The queen being Come up to her table wch was a great rise of stepps she was seated on her throne wch was under a fine Cannopy. When King James was Crown'd he sate soe: at his Left hand sate his Queen under another Cannopy' but King William and Queen Mary being both principalls sate under one Large Cannopy on one Large throne, but our present Queen should have sate alone as she did in the upper End under ye Cannopy, but she sent and did invite Prince George her Consort to dine with her. So he Came and at her request tooke his seate at her Left hand without the Cannopy. The first Course was served just before the Queen Came in, She being ushered in by the Earle Marshall, Lord High Steward, and Lord high Chamberlaine on horseback, their horses being finely dress'd and managed, and the Cookes Came up with their point aprons and towells about their shoulders of poynt; after wch Comes up the Lord high steward againe on horseback, with the other two Lords, and acquaints the king or queen there is their Champion without ready to Encounter or Combate with any that should pretend to dispute, after wch he is Conducted in on horseback by the Earle Marshall and ye Lord high steward, and they Come up to the stepps of the throne' and there the Champion all dress'd in armour Cap-a-pe and declares his readyness to Combate wth any that should oppose the Right of their Majestyes, and there upon throws down his guantlet wch is giving Challenge, after wch the King or Queen drinks to him in a Gold Cup wth a Cover, ye same wch is Carryed to ye Champion and he drinks, and then he retires back and Carrys it away being his Due as is the best horse in the kings stable, ye best suite of armour in ye armory. This belongs to Sr John Dimmocks familly yt hath a yearly salery from the Crown. My Lord Major here officiates as ye kings Butler, and hath for a Reward such another Cup of gold Covered and thus the Ceremony Ends and they all retire. Westminster Hall is as full of spectatours sitting on scaffolds on Each side, under wch are severall Long tables spread and full of all varietyes prepared for the Lords and Ladies, others for the judges, aldermen &.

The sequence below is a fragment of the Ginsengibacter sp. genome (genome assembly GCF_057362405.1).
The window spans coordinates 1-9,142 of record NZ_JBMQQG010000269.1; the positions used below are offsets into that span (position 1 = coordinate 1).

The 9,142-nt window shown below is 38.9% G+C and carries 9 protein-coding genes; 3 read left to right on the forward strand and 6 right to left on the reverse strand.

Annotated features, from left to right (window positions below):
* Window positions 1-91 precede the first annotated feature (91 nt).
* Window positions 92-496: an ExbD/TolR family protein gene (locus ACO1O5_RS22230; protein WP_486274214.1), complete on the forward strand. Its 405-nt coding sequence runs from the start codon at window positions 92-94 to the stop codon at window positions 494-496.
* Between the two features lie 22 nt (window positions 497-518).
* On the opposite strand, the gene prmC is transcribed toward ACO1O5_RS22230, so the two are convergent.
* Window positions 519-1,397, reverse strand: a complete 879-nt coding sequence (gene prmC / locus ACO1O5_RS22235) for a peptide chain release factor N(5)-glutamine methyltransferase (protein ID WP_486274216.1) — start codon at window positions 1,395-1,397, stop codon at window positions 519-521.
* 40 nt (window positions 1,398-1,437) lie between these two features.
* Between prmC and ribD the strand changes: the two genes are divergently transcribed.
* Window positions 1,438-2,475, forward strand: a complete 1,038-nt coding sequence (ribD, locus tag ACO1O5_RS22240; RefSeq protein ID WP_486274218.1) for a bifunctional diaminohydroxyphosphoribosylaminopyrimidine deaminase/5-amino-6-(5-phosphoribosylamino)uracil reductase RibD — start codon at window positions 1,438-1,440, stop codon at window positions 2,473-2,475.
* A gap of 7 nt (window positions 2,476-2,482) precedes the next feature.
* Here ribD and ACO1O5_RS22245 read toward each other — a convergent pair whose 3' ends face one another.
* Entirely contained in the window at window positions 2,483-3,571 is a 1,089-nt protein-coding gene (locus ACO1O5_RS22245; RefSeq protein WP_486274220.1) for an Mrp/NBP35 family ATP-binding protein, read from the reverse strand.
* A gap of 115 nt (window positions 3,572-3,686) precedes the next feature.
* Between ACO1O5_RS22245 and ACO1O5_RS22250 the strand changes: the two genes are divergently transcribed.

When there is a Rideing Coronation they proceed on from ye abbey when a king is Crowned, all on horseback thro' ye Citty in ye same order as at the Entry at ye peace, quite to ye Tower all richly dress'd and their horses wth fine trappings, Led on both sides by Each Lords pages, and when its a King only, then only ye Lords attend as in ye Coronation of King Charles the second, but at Queen Elizabeths the Ladies alsoe attended to ye Tower which is at the utmost extremity of ye Citty of London, where the Governour presents the King with ye Keyes which he returns againe and after some other Cerimonyes and makeing some Knights of ye Bath Either six or Eight I Cannot tell which. These are an order that prefferr such v a knight above all other knights, but is not so high as a Barronet and it alsoe expires at their Death descending not to ye son; they wear a scarlet Ribon round their shoulder Like a belt: then they all return back to the pallace; Usually the rideing Coronation holds two dayes.

Celia Fiennes, Through England on a Side Saddle in the Time of William and Mary (London: Field and Tuer, The Leadenhall Press, 1888)